Diarrhea hits again, and I pay a couple of visits to the airports bathroom before heading back to town. A tour operator grabs everyone up he can and gives them a free ride back to town. Parking in front of their office of course. In town I leave my bag at the tour operators and went and ate a so called "American Breakfast". I then walked back to the tour operator and booked a hostel and tour at my next destination. He then walked me down the block to the Cruz del Sur bus terminal and off I went to Paracas, which was only a couple of hours away.

Posted by ScottK 08:22 Archived in Peru Comments (0)

Arequipa

I ended up staying at the Solar Hostel in Arequipa, which wasn't as close to everything as I would have liked, but they did have a good breakfast and the rooms where quiet.

Today I did a bus tour of the city, Arequipa is a fairly large city, surrounded by inactive volcanoes. We stopped at an old Spanish mansion, and also at an old water wheel that ground grain.

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After the tour I wandered around for a bit, and booked a 1 day tour of the Colca Canyon for the next day. I ended the day with another useless $12 massage.

The tour started at 3:00 am, so I was up at 2:00 am. We got in a 14 passenger van, covered up with some blankets and tried to sleep. It was so hot and stuffy in the van that I just about got sick to my stomach. At the first stop it was freezing out, but I got out with just my shirt on to try and cool off. Everyone else was all bundled up. The Colca Canyon is twice as deep as the Grand Canyon and I think it is either the 2nd or 3rd deepest canyon in the world. The Canyon is know for it's Condors, and there is a lookout point where you can watch these huge birds soar by. I had a real nice Buffet dinner and then after-wards soaked in some hot-springs before returning to Arequipa. On the way back it started snowing, and everyone had to run out and get their photo taken. I think that was the highlight of the trip for them. I just sat in the bus and laughed.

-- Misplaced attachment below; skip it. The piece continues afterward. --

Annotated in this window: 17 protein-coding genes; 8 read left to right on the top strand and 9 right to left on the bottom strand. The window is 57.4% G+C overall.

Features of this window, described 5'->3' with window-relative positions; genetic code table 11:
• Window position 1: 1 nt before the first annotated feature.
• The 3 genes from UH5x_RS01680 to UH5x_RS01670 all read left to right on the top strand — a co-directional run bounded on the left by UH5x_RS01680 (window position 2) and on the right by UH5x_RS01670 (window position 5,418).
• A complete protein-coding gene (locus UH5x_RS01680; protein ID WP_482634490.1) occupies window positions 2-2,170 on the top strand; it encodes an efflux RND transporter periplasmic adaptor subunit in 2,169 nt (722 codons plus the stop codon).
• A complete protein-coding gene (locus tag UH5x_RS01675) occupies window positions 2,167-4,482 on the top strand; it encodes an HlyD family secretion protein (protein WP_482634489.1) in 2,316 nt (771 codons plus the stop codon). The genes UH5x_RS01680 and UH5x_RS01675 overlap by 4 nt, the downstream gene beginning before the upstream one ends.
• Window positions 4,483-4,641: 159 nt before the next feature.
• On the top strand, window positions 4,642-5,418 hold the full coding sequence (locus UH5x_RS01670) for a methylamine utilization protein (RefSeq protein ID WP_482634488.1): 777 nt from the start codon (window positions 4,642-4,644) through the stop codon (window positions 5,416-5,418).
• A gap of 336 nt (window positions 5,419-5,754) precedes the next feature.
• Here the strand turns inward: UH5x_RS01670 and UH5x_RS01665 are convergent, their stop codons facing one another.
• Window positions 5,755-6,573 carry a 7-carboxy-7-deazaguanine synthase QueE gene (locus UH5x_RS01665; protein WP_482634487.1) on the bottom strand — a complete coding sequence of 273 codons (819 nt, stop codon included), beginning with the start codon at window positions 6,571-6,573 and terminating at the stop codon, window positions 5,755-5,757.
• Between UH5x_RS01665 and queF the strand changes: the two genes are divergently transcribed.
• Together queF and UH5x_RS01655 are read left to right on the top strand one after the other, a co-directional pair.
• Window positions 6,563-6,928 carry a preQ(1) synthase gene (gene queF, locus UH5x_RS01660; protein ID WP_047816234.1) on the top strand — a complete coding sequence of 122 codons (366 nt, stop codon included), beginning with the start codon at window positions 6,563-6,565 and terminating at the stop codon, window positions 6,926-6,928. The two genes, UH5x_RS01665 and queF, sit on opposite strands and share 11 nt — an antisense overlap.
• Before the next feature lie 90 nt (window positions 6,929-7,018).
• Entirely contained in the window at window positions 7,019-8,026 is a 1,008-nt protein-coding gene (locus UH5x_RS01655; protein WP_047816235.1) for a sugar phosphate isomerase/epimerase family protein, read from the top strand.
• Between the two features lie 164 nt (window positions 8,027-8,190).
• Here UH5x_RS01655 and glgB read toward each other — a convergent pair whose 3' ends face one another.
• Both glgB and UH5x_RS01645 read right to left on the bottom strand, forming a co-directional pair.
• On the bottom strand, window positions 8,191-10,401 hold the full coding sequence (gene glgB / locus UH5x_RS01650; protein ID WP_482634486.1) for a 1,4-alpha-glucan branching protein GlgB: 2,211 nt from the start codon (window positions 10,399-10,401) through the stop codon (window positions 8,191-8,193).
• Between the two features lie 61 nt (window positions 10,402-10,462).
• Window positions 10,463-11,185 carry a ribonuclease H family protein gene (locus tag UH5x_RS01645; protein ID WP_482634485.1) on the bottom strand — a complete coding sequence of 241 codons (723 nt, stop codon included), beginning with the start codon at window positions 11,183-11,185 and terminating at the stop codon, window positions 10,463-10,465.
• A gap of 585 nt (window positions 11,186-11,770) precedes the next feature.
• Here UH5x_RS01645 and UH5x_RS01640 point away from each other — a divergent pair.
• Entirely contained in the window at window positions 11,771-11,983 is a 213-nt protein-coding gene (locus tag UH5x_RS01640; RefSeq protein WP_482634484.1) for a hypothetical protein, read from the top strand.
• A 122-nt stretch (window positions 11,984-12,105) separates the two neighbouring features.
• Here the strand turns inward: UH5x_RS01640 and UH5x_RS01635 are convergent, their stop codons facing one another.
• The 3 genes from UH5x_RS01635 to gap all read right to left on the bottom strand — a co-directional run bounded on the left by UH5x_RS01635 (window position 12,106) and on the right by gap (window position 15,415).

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I met a Brazilian, American, Canadian, and another Brazilian on this tour. I wish I would have had more time to visit with them, but I have to keep moving. I now realize that part of the fun of traveling is meeting new people and making new friends. This cannot be done at the speed I am going right now, but my departure date is fast approaching.

Upon returning to Arequipa, I hopped on an all night bus to Nazca. I won't have to pay for a hostel if I sleep on the bus, and there isn't much to see along the way anyhow. I figured that paying a bit extra for the Luxury Seats on the Cruz del Sur buses would be more relaxing, but they don't have enough leg room, so I never got overly much sleep on the way. If your over 5'6" stick with the second level of these buses.

*YAWN*

Posted by ScottK 08:14 Archived in Peru Comments (0)